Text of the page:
The Warriors have a lot of youngsters. Three rookies, led by lottery pick Harrison Barnes. Three second-year players, including starting guard Klay Thompson.
And David Lee.
Yes, the 29-year-old power forward is in his eighth year in the league. But he is rejuvenated.
“He’s excited, talking a lot in practice,” point guard Stephen Curry said. He’s always going to be the jokester in the locker room, but he has a more animated personality right now and I think that shows his excitement for what’s going on. He’s hungry, ready to go.”
Lee is healthy after successful surgery in April to repair a torn abdominal muscle. For the first time in his career, he’ll be playing next to a legitimate center. And he’s playing for a team with legitimate playoff hopes.
It makes sense considering what he endured last season. After the Warriors traded away Monta Ellis, Lee was the lone member of the core in the lineup. And he didn’t bow out with an injury. Instead, he toughed it out and became the centerpiece of the Warriors’ patchwork squad down the stretch.
“It went a little unnoticed,” Lee said with a laugh. “For a person who hates losing, it was no fun.”
That experience made Lee appreciate what he has now. The question now becomes can Lee produce as well on a winning team.
He likely won’t average 20.1 points and 9.8 rebounds because he likely won’t be called on to play 37.2 minutes per game. But will he be someone who can defend his position? Will he be a reliable option on offense in crunch time?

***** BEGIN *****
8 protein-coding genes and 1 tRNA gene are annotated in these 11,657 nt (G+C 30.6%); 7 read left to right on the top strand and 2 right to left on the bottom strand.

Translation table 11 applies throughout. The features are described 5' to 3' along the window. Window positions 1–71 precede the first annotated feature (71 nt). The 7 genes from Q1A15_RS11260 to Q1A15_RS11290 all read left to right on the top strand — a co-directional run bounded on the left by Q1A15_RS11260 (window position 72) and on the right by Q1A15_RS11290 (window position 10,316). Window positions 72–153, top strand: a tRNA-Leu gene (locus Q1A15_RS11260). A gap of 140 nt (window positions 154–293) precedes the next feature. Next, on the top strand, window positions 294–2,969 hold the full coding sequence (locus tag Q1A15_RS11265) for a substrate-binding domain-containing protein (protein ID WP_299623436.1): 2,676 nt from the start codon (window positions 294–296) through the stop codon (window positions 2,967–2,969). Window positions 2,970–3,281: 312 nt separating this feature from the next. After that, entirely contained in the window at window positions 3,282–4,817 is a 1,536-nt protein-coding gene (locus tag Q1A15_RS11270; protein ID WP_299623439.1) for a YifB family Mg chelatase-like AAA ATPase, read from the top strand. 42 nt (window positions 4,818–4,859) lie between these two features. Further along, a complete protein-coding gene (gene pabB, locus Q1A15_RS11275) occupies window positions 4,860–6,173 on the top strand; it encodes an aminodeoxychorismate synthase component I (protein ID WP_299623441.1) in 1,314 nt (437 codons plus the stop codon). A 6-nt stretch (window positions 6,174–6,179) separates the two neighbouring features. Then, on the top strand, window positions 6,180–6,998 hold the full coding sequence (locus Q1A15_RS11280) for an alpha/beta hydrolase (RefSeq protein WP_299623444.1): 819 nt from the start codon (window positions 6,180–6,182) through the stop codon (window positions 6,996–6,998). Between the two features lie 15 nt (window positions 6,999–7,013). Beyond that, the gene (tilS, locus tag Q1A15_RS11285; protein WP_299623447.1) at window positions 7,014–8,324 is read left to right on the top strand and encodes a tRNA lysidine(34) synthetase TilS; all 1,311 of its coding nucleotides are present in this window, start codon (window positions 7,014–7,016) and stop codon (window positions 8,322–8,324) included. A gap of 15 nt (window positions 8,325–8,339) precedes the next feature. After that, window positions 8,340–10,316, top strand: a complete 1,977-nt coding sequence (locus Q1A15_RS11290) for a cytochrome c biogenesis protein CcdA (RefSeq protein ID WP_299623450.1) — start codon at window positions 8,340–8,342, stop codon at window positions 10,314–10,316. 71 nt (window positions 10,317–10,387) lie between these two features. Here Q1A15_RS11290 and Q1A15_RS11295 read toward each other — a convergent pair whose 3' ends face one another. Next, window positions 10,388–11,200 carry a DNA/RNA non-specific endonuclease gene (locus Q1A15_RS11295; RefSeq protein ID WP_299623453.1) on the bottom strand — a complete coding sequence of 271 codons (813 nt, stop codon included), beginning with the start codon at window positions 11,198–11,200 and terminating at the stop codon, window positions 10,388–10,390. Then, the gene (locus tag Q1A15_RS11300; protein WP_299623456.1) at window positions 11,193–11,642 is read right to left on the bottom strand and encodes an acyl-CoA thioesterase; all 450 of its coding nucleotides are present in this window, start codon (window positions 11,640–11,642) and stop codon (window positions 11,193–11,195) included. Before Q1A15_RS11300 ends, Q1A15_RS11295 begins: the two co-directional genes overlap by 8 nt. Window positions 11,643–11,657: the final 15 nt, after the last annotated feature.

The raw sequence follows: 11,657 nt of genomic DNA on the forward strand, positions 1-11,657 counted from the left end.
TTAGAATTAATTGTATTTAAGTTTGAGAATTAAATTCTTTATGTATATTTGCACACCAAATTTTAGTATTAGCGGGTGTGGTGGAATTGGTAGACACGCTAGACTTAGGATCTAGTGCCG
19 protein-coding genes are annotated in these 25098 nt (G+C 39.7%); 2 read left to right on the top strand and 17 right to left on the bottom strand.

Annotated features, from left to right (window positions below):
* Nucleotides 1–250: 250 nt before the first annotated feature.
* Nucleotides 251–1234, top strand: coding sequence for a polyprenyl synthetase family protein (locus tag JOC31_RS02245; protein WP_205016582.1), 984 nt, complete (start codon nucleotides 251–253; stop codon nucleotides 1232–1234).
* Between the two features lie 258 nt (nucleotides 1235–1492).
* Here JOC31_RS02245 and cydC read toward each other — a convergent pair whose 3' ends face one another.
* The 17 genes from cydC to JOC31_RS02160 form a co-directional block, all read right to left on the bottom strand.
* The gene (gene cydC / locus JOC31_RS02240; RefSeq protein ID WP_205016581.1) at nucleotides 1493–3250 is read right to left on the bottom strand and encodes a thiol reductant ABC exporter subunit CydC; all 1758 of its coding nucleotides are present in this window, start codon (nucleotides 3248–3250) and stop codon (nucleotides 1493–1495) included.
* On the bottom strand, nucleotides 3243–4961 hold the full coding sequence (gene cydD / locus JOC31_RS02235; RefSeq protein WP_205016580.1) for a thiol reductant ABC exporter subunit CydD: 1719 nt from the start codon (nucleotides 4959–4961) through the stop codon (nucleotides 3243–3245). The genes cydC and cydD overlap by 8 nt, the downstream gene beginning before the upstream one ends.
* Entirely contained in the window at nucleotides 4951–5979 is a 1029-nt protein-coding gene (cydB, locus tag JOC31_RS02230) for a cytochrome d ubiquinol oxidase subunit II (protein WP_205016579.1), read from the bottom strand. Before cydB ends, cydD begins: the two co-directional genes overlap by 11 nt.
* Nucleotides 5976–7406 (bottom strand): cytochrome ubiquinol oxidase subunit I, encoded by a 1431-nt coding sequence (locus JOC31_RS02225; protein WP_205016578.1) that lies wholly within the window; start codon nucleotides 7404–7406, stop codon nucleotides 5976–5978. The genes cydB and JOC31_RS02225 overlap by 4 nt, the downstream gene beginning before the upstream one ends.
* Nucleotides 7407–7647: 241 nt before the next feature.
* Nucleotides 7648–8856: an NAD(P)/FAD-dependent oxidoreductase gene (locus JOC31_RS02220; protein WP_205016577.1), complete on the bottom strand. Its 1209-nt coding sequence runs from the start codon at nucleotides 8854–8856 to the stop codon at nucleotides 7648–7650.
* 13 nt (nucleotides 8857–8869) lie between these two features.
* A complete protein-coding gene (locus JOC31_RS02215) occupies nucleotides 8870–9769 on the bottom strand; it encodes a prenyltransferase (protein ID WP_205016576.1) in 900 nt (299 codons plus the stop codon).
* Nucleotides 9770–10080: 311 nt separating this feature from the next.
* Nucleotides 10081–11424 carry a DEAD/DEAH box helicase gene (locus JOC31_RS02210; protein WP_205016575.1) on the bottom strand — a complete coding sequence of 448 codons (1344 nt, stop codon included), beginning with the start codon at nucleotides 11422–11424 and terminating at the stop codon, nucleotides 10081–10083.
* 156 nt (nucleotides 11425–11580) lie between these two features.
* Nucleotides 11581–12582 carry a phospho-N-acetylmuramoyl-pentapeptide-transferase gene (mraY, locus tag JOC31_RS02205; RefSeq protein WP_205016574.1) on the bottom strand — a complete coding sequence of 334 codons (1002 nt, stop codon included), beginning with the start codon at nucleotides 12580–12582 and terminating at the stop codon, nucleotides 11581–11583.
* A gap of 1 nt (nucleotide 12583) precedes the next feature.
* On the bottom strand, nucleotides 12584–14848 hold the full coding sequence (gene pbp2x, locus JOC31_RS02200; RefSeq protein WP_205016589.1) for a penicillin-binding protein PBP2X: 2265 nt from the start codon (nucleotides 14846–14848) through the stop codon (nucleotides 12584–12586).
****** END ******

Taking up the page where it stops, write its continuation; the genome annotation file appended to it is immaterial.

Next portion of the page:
His teammates said if he plays the way he did last season, that will be enough because he now has help. But Lee said he is eyeing more.
“I’ve got another level I can reach,” Lee said, “but it’s not necessarily from a numbers standpoint.”
Most of the talk this training camp has been about the health of Bogut and Curry, what the Warriors plan to do at small forward, and even center Andris Biedrins’ absence before training camp. Lee has kind of flied under the radar.
Warriors coach Mark Jackson said Lee doesn’t get enough credit. “He’s just been incredible,” Jackson said.
He said Lee’s in great shape. He’s been here since September working with his teammates, “doing every drill.” Lee has taken on the role of veteran leader, always talking to guys and even paying for lunch. He’s embraced veteran forward Carl Landry, Lee’s worthy back-up.
Lee said he doesn’t mind not getting the attention, not at this point in his career.
“I know when the season starts, I’m going to make my presence felt,” Lee said. “I’m not worried about that. … The days of me being worried about going out there and getting 30 and 15 are over. I can do that. I’ve proven I can do that. It’s a matter of finding a way to do it in a team concept to win.”